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Journalist: Priyanka Chanda
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Start Date: Sep 27th, 2012
Last Update: Sep 27th, 2012
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Description: Where is the Life we have lost in living?

#1
Bhyundar Valley, Hemkund Sahib, Badrinath, Haridwar - August 25th to 30th 2012
Date Posted: Sep 27th, 2012 at 21:38 - Comments (1)
Valley of Flowers, valley of colors, valley of clouds, valley of an evening sun, valley of mellow mists, valley of magic, valley of mystery, valley of enchantment, valley of liberation….. The emotions are just endless!

This trip was long due. I had been planning for it for the last two years, but somehow it did not materialize until now. But as they say, some things happen when they have to, and I am glad it did… I don’t much believe in co-incidences, I was destined to be with some chosen friends at a certain place in a certain time, and so I was.

24th August, Thursday, I rushed through work somewhat absent-mindedly. I could not much hide that known telling smile that told everyone else around, about my excitement and anticipation of the unknown… that day I didn’t even fight with the auto-walah who refused to give me change, on any other day he would have had it, I tell you!

It was pouring when the craft touched down on the capital. We were stranded inside for about half an hour, before collecting our luggage. And then I was on my way to the ajmeri gate side of New Delhi Railway station, through the good old, dark and deserted roads of Gurgaon and Delhi. Traffic had thinned by then. I bumped into my colleague Ankita, right outside the entrance, who had reached Delhi the same day morning. We were to catch a train to Haridwar, the same night at 11:55pm.
In some time we were joined by Richa, Ankita’s friends from Chandigarh. After a quick introduction, what followed were… pringles, jalebis, photos, and giggles.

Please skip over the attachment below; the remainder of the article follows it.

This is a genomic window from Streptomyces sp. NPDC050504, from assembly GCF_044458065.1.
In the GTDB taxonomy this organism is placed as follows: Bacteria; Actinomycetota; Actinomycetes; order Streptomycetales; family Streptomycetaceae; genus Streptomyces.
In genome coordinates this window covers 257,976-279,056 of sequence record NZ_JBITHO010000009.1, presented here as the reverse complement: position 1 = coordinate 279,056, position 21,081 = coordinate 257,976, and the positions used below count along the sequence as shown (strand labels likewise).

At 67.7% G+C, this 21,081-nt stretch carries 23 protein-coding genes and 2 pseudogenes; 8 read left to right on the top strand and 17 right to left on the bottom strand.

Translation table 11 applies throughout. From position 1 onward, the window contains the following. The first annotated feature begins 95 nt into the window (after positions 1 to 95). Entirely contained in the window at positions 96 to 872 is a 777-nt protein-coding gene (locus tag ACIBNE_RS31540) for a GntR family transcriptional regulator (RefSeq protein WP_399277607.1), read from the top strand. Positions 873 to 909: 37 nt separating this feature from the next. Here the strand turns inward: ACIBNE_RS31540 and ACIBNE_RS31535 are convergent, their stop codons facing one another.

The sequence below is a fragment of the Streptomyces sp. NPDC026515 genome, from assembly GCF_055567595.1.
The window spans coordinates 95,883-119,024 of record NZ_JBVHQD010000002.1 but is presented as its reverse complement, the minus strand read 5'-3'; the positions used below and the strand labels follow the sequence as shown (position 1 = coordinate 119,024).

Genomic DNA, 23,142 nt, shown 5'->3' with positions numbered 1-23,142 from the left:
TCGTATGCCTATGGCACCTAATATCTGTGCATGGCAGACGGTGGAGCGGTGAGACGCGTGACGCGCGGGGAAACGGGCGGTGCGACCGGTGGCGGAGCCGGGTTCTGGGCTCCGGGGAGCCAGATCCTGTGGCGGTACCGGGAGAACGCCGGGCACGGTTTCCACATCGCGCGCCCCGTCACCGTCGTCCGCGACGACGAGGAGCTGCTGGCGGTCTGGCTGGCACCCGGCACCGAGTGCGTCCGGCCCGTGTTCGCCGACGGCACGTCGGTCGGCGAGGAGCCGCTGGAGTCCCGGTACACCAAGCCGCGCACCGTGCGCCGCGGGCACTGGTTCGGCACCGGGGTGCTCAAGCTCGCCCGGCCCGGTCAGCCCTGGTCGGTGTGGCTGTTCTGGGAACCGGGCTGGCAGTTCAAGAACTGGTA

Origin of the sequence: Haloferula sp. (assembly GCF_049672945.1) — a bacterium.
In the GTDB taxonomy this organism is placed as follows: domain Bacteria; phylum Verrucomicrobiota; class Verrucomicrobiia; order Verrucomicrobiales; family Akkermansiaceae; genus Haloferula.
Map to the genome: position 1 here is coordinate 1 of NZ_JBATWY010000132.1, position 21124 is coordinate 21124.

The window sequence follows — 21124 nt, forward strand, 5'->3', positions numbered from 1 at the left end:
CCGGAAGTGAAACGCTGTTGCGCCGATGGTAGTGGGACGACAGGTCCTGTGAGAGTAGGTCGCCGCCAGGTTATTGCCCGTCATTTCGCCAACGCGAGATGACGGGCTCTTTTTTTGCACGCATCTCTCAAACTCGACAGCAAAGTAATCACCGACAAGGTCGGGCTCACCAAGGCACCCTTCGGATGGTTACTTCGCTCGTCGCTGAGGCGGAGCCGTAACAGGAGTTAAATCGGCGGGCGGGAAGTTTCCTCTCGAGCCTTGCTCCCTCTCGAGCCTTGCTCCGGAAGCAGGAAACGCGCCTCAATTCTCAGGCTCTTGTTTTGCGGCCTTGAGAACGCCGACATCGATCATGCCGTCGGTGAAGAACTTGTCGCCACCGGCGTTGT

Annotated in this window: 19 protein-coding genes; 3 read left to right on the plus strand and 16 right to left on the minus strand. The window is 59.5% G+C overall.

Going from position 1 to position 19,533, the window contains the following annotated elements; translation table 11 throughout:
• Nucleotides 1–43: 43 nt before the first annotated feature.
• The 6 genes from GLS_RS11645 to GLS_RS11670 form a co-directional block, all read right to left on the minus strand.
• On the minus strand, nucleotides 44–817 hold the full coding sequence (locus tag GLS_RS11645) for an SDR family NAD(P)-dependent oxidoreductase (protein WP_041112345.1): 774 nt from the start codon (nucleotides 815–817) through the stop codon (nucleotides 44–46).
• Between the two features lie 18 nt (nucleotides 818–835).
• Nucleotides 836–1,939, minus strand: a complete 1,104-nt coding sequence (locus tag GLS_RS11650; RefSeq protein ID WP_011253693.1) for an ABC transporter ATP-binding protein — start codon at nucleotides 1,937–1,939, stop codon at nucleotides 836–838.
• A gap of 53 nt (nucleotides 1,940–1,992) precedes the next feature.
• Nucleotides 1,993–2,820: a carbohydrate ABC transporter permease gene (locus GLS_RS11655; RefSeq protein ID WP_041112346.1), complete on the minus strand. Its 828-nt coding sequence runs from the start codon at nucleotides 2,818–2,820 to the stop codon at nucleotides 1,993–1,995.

Through the mail strings that were exchanged in the last few days before the trip, we got to know that some of our fellow-trekkers were boarding the same train, but did not get to meet them until next morning, the 25th day of August, upon reaching Haridwar at 4am.

Moumita, our group leader called me, we gathered at the waiting room and met Moumita and Anurag for the first time. After exchange of minimal greetings, I, Ankita and Richa went back to snoozing. One time Anurag woke me up to guard his luggage while he went on for tea all by himself. Little did he know, that even in the middle of the deepest sleep, I would not have mind a cuppa!

In some more time we were joined by Shweta, Ranjan Ji, Chaitanya and Anshul. Pleasantries were exchanged, groggy and dazed we sauntered towards the car around 6am, we were headed to Govindghat, or so was the plan!

The morning shone through cloud and mists while our sumo roared away into smoky bends. The whole time went in gasping and gazing at the sudden Himalayan beauty that greeted us through the drive. Rest of the time went into some futile captures, swapping of seats, and a delicious breakfast with maggi, aloo paratha and tea, for the famished souls.

Through the drive we got talking…wonder why almost always when people meet for the first time, they get discussing work… GE, IBM, Unilever, Syntel, and dotcoms!

Monsoon befriended us right from the onset… We could not make it to Govindghat, because of roadblock due to rock fall. We broke for the night at Pipalkoti… We were 9 of us, with 5 girls making for the majority. Two dorm-like rooms provided us with shelter and hot water, that night. While Shweta successfully negotiated the deal for Rs.20 per bucket, Ankita shammed smiles and pouts for the camera….

By an hour and a half, we girls were ready for dinner, by then our male counterparts had washed, dined and retired. We binged on some idli, maggi and adrak chai. On our way back to the hotel, Ankita went chasing a cute pup down the alley, until his mother showed up with a far-from-friendly look!
Looking back, I realize how precious my sleep, that night was, for sleepless nights stole in without warning, through the next few days!